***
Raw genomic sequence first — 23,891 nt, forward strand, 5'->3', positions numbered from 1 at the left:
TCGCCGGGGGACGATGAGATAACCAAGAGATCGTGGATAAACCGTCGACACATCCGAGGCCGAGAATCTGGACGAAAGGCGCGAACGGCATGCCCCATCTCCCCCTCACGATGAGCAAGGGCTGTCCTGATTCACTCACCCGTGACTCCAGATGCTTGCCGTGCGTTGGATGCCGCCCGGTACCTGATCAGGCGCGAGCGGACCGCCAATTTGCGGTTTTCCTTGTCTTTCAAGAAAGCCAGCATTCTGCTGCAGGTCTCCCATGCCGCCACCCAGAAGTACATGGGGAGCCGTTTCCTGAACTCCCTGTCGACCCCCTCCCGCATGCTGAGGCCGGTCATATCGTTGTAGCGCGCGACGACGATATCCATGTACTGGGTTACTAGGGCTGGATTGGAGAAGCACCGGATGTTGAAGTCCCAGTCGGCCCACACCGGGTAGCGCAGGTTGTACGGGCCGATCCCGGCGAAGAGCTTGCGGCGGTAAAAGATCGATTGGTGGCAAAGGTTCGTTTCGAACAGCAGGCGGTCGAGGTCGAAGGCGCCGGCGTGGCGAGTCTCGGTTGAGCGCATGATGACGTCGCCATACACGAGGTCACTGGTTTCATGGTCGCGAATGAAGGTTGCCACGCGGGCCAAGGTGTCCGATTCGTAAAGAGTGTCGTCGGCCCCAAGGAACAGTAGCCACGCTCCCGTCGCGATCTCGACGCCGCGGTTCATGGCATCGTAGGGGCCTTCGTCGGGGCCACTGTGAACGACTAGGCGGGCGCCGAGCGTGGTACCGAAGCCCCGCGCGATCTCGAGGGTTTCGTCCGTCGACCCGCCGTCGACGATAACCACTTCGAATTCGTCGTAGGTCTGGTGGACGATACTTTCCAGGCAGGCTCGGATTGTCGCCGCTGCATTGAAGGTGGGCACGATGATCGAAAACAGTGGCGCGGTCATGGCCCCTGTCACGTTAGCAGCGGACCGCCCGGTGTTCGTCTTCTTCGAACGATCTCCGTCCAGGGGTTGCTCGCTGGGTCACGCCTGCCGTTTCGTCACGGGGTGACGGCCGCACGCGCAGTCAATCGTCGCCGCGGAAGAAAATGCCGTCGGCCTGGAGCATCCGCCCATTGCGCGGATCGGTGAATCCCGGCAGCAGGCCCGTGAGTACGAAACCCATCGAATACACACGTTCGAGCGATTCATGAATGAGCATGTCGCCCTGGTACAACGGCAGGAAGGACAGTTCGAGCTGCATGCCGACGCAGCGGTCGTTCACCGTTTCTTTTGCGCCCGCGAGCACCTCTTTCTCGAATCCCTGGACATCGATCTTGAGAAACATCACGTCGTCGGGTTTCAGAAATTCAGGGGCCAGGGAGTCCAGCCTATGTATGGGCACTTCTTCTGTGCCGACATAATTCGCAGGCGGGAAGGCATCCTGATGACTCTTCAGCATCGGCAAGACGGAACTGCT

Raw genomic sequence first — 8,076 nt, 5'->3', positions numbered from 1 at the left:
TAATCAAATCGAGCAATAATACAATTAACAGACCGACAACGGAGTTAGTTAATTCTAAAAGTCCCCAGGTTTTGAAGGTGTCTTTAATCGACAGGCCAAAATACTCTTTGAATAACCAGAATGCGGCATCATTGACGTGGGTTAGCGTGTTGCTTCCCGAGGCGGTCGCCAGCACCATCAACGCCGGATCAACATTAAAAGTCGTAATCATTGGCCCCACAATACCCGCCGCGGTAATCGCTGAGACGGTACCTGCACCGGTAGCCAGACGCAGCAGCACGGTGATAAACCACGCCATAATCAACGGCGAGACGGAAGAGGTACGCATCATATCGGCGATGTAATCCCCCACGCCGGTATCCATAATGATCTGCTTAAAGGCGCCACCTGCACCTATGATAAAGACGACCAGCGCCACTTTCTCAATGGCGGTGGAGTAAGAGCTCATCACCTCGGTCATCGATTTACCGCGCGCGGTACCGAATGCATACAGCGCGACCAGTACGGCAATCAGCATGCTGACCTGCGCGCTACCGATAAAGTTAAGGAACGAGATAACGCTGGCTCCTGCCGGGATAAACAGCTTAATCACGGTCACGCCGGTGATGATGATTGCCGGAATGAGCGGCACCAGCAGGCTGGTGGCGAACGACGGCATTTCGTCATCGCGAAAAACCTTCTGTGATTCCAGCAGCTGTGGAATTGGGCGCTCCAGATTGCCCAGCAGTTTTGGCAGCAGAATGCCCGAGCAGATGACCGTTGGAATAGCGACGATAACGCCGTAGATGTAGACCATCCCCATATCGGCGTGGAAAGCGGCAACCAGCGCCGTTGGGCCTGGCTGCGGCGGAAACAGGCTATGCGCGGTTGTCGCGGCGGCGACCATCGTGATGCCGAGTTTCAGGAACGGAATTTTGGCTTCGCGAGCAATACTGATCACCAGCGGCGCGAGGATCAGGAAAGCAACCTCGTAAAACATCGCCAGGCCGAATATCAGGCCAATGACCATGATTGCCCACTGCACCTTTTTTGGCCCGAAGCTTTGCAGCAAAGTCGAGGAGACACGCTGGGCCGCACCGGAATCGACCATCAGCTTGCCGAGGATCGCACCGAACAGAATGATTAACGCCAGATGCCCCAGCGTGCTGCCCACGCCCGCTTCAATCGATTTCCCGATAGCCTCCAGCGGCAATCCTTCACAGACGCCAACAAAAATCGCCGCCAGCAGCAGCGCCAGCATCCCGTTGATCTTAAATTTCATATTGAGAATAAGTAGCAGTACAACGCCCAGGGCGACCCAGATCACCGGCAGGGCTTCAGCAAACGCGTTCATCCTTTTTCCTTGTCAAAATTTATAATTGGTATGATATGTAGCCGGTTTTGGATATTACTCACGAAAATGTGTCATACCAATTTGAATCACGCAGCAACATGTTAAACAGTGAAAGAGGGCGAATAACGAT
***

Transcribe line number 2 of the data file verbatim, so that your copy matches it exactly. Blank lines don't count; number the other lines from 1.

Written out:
TCGCCGGGGGACGATGAGATAACCAAGAGATCGTGGATAAACCGTCGACACATCCGAGGCCGAGAATCTGGACGAAAGGCGCGAACGGCATGCCCCATCTCCCCCTCACGATGAGCAAGGGCTGTCCTGATTCACTCACCCGTGACTCCAGATGCTTGCCGTGCGTTGGATGCCGCCCGGTACCTGATCAGGCGCGAGCGGACCGCCAATTTGCGGTTTTCCTTGTCTTTCAAGAAAGCCAGCATTCTGCTGCAGGTCTCCCATGCCGCCACCCAGAAGTACATGGGGAGCCGTTTCCTGAACTCCCTGTCGACCCCCTCCCGCATGCTGAGGCCGGTCATATCGTTGTAGCGCGCGACGACGATATCCATGTACTGGGTTACTAGGGCTGGATTGGAGAAGCACCGGATGTTGAAGTCCCAGTCGGCCCACACCGGGTAGCGCAGGTTGTACGGGCCGATCCCGGCGAAGAGCTTGCGGCGGTAAAAGATCGATTGGTGGCAAAGGTTCGTTTCGAACAGCAGGCGGTCGAGGTCGAAGGCGCCGGCGTGGCGAGTCTCGGTTGAGCGCATGATGACGTCGCCATACACGAGGTCACTGGTTTCATGGTCGCGAATGAAGGTTGCCACGCGGGCCAAGGTGTCCGATTCGTAAAGAGTGTCGTCGGCCCCAAGGAACAGTAGCCACGCTCCCGTCGCGATCTCGACGCCGCGGTTCATGGCATCGTAGGGGCCTTCGTCGGGGCCACTGTGAACGACTAGGCGGGCGCCGAGCGTGGTACCGAAGCCCCGCGCGATCTCGAGGGTTTCGTCCGTCGACCCGCCGTCGACGATAACCACTTCGAATTCGTCGTAGGTCTGGTGGACGATACTTTCCAGGCAGGCTCGGATTGTCGCCGCTGCATTGAAGGTGGGCACGATGATCGAAAACAGTGGCGCGGTCATGGCCCCTGTCACGTTAGCAGCGGACCGCCCGGTGTTCGTCTTCTTCGAACGATCTCCGTCCAGGGGTTGCTCGCTGGGTCACGCCTGCCGTTTCGTCACGGGGTGACGGCCGCACGCGCAGTCAATCGTCGCCGCGGAAGAAAATGCCGTCGGCCTGGAGCATCCGCCCATTGCGCGGATCGGTGAATCCCGGCAGCAGGCCCGTGAGTACGAAACCCATCGAATACACACGTTCGAGCGATTCATGAATGAGCATGTCGCCCTGGTACAACGGCAGGAAGGACAGTTCGAGCTGCATGCCGACGCAGCGGTCGTTCACCGTTTCTTTTGCGCCCGCGAGCACCTCTTTCTCGAATCCCTGGACATCGATCTTGAGAAACATCACGTCGTCGGGTTTCAGAAATTCAGGGGCCAGGGAGTCCAGCCTATGTATGGGCACTTCTTCTGTGCCGACATAATTCGCAGGCGGGAAGGCATCCTGATGACTCTTCAGCATCGGCAAGACGGAACTGCT